Some readers have complained that Leonidas engages in too much "quoting and pasting" of others' opinions without comment. It is true that Leonidas attempts to confine his first person comments to personal experience and recent events have lent him the opportunity to do so:
Venezuela holds a special place in our cruising experiences as we spent two years in that country and made many friends there. Also growing up in the "oil patch" and being familiar with its workings contributes to the mix.
Venezuela is blessed (cursed?) with a substantial reserve of crude oil. The development of these resources was primarily accomplished by North American expertise, capital and technology. In the early 1960s The Venezuelan government nationalized the oil industry and seized control of the assets of several North American oil companies including Sinclair and Chevron. The wealth generated by oil production was diverted to social programs and a major increase in the various bureaucracies. Lately the wealth has been used by the (demented?) anti American soon to be President for Life Hugo Chavez who came to power in 1998 to purchase substantial quantities of military equipment such as 100,000 Kalashnikov assault rifles, 24 MIG 20 fighter aircraft and 53 assault helicopters from Russia. These weapons have not all been distributed to the Venezuelan military (La Guardia Nacional) but have been used to arm Chavez' political base which consists for the most part of the urban proletariat living in the makeshift shacks (ranchitos) on the mountain sides around the capitol. The 40 year experiment in socialism has swelled the ranks of these poor and resulted in the shrinking of the middle class, many of whom have fled to neighboring Colombia as well as Spain and the U.S. Chavez appears to be trying to create fear in his ignorant political base that the U.S. is planning an invasion of the country to seize the oil reserves. A concept that both Leonidas and the remaining middle class of Venezuela find ludicrous.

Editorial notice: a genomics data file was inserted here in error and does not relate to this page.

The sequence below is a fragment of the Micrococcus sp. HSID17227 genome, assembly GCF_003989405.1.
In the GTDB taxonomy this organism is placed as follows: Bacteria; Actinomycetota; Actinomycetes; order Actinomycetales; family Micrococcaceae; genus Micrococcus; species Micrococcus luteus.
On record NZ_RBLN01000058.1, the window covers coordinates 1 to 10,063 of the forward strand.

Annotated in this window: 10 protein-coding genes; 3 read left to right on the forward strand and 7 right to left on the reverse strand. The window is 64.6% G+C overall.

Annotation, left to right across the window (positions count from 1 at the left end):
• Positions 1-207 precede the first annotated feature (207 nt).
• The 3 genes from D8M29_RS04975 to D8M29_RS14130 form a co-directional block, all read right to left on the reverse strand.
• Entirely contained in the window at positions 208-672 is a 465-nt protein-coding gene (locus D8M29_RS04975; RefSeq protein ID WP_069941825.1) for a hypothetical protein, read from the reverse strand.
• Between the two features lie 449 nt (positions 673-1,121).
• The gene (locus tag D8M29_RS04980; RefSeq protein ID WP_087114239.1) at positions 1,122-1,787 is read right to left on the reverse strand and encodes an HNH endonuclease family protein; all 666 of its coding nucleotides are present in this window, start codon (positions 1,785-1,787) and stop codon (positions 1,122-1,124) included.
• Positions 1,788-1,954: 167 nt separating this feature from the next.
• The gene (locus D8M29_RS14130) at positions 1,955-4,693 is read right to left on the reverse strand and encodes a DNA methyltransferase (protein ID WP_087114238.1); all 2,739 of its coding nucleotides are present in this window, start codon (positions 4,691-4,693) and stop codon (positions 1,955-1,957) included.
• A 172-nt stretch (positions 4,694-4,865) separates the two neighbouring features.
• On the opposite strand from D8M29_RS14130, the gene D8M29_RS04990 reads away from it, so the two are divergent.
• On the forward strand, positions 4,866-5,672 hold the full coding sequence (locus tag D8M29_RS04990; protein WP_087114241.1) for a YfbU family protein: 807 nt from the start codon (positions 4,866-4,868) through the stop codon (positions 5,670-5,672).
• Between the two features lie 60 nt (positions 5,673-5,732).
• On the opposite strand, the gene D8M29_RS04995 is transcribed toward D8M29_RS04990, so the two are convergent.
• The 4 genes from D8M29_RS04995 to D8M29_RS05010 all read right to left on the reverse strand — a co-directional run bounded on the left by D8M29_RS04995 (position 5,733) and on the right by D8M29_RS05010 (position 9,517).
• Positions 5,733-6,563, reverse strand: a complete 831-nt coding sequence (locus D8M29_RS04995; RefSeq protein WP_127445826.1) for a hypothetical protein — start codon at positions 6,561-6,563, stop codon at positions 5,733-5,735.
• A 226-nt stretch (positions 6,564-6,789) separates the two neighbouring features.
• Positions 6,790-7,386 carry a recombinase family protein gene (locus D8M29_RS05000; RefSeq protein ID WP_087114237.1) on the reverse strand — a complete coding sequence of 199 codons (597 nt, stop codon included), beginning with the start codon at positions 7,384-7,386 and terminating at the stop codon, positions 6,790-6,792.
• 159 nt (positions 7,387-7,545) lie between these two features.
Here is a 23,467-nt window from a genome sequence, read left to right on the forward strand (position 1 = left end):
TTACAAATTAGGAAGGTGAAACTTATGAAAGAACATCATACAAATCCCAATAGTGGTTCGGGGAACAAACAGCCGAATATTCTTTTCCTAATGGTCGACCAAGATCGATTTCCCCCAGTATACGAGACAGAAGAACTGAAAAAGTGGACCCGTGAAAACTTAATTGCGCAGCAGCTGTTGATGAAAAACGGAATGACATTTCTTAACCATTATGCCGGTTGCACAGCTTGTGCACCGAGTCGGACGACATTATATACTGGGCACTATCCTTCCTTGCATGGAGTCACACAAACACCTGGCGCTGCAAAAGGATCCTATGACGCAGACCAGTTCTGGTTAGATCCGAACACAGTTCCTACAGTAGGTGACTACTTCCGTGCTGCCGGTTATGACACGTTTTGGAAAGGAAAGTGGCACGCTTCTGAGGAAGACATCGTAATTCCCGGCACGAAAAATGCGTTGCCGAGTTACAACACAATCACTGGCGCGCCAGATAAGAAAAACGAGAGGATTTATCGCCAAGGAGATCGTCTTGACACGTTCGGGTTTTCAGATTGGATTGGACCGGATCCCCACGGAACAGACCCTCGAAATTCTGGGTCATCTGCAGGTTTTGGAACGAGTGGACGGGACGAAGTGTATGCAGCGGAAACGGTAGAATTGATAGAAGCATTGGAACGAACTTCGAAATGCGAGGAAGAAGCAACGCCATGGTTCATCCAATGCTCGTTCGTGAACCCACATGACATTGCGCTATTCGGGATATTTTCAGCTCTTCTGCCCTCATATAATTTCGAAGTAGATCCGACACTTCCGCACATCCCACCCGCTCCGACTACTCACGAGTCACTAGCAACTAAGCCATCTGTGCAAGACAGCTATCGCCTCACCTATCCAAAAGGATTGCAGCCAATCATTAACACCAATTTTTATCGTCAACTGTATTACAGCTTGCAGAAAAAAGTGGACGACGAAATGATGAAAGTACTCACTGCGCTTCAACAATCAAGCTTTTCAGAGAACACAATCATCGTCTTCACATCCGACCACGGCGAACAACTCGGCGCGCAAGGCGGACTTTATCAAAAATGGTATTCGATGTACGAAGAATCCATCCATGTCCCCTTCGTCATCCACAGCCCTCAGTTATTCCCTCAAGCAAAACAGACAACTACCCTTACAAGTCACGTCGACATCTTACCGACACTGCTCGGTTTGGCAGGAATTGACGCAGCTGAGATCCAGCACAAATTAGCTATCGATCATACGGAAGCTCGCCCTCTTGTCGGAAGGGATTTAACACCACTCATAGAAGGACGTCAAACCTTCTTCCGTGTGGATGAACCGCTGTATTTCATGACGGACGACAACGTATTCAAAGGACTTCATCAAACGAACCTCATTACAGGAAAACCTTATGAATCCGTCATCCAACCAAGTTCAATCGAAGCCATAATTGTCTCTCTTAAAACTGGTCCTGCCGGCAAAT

Iowa Senator Tom Harkin, a Democrat,...defended Venezuelan President Hugo Chavez's United Nations speech in which Chavez called President George Bush the devil. Harkin said the comments were "incendiary", then went on to say: "Let me put it this way, I can understand the frustration, ah, and the anger of certain people around the world because of George Bush's policies." Harkin continued what has been frequent criticism of the president's foreign policy. Interestingly enough two unlikely defenders of President Bush have been found in Representatives Nancy Pelosi and Charles Rangel, both Democrats and who have supplied Sr. Chavez with most of his talking points. Oh, I forgot those two are campaigning for re election.
Incidentally, the U.S., neither under the present or any former administration has ever evinced any wish to come in conflict with Venezuela which was the founder of OPEC. It may be in Sr. Chavez' interest to be hostile to the US, but not in the interest of the Venezuelan people. It is sad to observe what was once a great and beautiful nation being dragged down the socialist rat hole a la Cuba.